Lawyers Support “Troll” Ban
Lawyers have backed Southport High School’s move to suspend students who abuse and bully classmates on social networking sites.
Prominent Queensland lawyer Bill Potts, director of Potts Lawyers, said there were clear limitation to the “freedom of speech” argument.
“Comment in this situation can turn into bullying and targeting of an individual,” Mr Potts said.
“The school has a right to step in as part of the school’s code of behaviour that they will not tolerate this kind of abuse.
“There is a difference between expressing an opinion and the abuse of an individual.”
Mr Potts said it was integral that the schools work to protect students from all forms of bullying and harassment – physically or electronically.
“It is a matter of importance to the school community to stop this abuse – pure and simple,” he said.
“What may be intended as a joke often descends into a cruel, name-calling exercise.
“All parents want to do is make sure their kids are safe and protect them from the mean girls and the mean boys whose cruel taints can be very damaging.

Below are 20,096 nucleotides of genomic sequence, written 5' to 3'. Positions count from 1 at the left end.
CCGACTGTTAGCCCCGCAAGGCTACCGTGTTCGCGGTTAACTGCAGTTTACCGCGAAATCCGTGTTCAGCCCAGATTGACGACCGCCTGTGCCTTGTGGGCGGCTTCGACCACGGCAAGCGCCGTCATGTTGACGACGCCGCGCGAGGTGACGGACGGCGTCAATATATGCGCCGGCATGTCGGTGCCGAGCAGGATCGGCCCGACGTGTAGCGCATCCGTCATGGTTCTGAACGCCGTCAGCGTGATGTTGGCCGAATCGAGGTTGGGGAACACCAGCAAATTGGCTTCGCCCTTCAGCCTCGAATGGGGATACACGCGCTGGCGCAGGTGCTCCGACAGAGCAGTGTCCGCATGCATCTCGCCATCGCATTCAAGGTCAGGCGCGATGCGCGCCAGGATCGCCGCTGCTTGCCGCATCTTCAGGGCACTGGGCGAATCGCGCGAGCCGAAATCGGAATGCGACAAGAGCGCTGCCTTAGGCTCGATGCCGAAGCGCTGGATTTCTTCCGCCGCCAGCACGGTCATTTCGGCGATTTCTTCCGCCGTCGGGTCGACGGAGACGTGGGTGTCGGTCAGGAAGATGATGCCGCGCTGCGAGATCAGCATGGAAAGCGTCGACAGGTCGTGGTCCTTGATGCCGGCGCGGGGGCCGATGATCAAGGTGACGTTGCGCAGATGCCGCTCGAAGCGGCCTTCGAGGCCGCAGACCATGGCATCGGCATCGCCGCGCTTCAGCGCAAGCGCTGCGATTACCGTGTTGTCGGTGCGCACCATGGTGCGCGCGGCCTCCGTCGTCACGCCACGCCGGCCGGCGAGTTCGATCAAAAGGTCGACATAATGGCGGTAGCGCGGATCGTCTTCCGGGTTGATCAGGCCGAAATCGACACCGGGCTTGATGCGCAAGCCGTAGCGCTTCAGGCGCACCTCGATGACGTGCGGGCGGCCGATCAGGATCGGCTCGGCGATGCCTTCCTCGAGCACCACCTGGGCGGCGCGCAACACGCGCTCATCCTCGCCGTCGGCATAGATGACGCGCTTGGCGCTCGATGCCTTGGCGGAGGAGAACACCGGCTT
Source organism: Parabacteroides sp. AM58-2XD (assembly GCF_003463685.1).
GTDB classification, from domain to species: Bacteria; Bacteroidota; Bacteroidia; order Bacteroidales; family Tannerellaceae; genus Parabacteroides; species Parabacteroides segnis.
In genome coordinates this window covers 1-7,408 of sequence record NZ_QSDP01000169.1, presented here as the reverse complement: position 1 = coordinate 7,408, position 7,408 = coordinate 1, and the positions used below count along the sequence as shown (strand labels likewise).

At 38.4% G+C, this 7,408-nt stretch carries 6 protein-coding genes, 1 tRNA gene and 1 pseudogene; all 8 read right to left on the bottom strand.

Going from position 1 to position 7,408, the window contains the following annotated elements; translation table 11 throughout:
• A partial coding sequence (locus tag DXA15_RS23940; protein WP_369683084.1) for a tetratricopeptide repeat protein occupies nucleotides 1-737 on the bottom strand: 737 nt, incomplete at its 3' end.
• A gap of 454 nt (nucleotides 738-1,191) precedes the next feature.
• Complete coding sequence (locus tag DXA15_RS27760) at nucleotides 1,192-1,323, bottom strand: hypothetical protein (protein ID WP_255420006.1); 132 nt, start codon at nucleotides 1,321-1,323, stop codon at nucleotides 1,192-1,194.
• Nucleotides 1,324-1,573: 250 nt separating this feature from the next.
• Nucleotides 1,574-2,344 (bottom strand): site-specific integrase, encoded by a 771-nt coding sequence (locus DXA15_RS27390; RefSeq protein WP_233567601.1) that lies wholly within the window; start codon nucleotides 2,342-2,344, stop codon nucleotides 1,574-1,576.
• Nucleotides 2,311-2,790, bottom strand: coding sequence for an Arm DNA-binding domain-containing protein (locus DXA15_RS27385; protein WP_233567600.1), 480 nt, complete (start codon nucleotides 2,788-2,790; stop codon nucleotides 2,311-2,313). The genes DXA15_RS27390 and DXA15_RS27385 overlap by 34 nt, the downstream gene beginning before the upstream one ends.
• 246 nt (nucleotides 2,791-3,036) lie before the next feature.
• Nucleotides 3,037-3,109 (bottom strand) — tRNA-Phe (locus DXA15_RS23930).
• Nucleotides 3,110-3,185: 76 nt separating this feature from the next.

“The school act in the role of protector and the role of educator and they must stand between children and bullies.”
Sydney lawyer Greg Walsh recently said Australian laws were inadequate for prosecuting perpetrators of online offences such as cyber bullying.
“In my practical experience, I don’t think the laws are adequate,” he said.
Mr Walsh has represented families affected by cyber bullying and trolling and has called for tougher laws to crack down on trolls, saying online anonymity should not be allowed.
“I’ve been in cases where, tragically, young boys and girls have been trolled in the most despicable way – thay’ve taken their own lives,” he says.
“We need a greater degree of resources and commitment into detecting these crimes.
“We’ve really got to have a very important review of the laws in Australia.”